“Healthier” vegetable oil-based spreads can also be prepared using bigels. Different hydrogel structuring agents (gelatin, agar, and collagen) and the effect of lecithin were explored in the preparation of a bigel-based oil spread enriched with lingonberry pomace [79]. All prepared bigels were stable throughout two-week refrigerated storage, and the incorporation of lingonberry pomace provided a considerable amount of dietary fiber (11 g/100 g of spread) [79]. However, the pomace addition also contributed to a grainy texture, so more research can be conducted to improve the sensory attributes of the spread while maintaining the nutrient profile [79]. Food-grade bigels were also studied as foods that could potentially meet the needs of dysphagia patients [83]. Using a collagen hydrogel/carnauba wax and sunflower/olive pomace oil oleogel produced a bigel that was safe for dysphagia patients. It provided a substantive amount of protein, which may reduce the risk of malnutrition [83]. Palliative care dysphagia patients can safely ingest products with “nectar-like”, “honey-like” and “spoon-thick” consistencies. The prepared bigels fell into the “honey-like” and “spoon-thick” consistency categories based on viscosity measurements [83].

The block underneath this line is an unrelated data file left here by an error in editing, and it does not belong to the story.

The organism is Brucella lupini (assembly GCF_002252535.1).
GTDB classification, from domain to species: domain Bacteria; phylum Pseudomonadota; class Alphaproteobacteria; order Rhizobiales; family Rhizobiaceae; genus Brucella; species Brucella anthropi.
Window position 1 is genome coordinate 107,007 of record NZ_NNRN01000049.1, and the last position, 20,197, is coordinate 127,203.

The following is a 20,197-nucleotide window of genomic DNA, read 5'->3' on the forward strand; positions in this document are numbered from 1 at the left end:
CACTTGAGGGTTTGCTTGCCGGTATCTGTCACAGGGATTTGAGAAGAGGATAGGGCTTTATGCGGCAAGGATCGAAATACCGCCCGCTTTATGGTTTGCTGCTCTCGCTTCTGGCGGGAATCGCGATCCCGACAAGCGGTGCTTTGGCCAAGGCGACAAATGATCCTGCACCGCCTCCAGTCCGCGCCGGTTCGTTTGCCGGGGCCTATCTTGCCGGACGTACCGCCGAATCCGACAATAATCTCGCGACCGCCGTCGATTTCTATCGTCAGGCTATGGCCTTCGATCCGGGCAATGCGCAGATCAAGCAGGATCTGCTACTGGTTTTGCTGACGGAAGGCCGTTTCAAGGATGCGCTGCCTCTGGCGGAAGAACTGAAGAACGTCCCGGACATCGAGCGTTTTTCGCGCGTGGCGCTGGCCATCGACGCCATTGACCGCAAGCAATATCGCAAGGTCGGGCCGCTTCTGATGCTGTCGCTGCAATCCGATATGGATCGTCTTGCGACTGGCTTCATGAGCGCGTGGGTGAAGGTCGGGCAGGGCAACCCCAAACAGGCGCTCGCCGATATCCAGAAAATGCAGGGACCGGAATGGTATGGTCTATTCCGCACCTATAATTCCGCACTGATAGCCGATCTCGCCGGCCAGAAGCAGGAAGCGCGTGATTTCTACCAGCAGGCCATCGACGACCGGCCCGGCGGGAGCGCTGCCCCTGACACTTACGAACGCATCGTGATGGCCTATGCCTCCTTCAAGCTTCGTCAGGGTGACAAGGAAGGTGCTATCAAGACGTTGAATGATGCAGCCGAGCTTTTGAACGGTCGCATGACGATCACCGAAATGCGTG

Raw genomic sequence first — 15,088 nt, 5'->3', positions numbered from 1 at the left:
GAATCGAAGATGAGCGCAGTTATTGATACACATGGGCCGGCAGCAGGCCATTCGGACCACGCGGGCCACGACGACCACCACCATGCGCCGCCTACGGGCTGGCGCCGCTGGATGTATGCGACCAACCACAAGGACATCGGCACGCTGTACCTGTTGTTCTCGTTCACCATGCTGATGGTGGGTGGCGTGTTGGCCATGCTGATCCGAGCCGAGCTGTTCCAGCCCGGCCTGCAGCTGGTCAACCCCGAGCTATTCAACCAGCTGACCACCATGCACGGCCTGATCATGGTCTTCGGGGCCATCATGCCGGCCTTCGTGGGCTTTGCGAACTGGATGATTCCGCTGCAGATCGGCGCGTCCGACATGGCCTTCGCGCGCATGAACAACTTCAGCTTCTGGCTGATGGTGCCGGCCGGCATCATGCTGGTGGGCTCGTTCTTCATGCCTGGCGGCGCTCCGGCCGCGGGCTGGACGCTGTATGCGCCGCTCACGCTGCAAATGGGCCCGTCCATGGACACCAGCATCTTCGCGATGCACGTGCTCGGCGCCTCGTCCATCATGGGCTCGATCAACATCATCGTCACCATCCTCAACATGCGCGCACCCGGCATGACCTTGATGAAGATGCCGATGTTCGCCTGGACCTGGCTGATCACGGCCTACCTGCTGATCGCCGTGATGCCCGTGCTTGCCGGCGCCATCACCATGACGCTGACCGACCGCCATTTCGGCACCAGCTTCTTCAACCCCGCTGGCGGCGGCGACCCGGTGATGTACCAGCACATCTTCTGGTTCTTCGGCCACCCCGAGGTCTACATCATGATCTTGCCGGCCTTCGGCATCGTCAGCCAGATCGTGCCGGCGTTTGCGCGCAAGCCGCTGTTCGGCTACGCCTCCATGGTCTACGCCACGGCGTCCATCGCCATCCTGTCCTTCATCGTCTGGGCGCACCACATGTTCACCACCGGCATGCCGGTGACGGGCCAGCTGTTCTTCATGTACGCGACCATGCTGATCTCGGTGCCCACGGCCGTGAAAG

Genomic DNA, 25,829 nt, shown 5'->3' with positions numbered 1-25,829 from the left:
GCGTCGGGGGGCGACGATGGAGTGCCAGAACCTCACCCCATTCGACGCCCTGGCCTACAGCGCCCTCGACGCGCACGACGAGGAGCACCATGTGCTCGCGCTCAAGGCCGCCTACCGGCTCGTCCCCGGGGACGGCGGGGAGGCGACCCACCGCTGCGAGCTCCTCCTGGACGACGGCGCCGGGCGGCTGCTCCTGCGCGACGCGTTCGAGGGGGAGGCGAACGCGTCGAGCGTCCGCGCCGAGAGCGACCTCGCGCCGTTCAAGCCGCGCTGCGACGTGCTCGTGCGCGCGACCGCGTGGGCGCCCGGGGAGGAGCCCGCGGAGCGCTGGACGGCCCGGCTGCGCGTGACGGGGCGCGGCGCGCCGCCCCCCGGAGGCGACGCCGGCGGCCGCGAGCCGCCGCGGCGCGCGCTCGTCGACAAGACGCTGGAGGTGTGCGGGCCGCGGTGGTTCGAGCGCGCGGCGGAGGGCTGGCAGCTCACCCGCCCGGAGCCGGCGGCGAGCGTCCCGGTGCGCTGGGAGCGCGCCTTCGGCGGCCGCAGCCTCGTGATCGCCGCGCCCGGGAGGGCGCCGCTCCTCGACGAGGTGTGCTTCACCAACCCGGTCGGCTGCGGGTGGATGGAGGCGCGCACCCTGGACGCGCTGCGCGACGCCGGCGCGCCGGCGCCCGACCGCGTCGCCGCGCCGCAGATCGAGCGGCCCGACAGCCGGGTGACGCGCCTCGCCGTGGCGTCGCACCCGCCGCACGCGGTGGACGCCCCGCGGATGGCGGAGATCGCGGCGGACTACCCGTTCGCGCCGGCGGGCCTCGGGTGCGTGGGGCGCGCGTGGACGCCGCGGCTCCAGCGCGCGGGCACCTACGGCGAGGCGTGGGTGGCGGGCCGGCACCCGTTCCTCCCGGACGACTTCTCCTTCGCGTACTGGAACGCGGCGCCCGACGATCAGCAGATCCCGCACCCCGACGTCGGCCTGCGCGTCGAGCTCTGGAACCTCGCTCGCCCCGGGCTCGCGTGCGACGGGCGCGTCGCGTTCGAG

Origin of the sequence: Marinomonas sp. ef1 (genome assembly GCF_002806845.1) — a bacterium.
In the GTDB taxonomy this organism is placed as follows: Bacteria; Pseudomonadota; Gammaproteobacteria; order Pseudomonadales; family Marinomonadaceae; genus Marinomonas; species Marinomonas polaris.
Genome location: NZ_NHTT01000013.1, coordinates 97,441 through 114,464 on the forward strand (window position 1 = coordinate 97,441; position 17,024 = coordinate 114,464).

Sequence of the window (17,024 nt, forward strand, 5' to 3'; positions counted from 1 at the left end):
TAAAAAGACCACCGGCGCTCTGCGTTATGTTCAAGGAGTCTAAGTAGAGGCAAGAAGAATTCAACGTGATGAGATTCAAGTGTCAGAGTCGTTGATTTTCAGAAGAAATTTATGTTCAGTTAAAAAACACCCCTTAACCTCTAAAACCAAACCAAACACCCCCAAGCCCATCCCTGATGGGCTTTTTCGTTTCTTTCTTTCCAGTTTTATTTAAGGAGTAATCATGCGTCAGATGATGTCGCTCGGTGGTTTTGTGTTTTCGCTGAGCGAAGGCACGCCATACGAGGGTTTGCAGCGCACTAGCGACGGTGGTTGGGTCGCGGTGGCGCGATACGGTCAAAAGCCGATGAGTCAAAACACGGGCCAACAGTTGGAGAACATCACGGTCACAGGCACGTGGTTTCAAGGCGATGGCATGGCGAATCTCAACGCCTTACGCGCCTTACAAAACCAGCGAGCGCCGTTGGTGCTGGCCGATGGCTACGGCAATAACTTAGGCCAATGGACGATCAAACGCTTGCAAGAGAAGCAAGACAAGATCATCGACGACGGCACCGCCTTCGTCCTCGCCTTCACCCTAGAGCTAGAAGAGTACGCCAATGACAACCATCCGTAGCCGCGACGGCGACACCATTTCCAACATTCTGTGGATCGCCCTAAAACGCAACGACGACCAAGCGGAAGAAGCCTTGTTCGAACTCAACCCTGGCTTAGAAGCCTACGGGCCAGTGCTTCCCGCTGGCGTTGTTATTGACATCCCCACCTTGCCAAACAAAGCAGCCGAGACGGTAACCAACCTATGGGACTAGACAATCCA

Cocoa butter has a unique triglyceride structure that is highly desirable in confectionary. However, due to its high price and lack of adequate substitutes, research into cocoa butter substitutes is emerging [80]. A bigel was produced with sodium alginate hydrogels and beeswax and grape seed oil oleogels at different ratios [80]. The thermal and chemical properties of several formulations were used to select the ideal O:H ratio (95:5), and this bigel was used to prepare compound chocolate at four replacement levels (0, 15, 30, and 45%) [80]. Up to 15% replacement could be achieved without significant differences compared to the control. This bigel, therefore, is promising as a basis upon which to produce cocoa butter substitutes [80].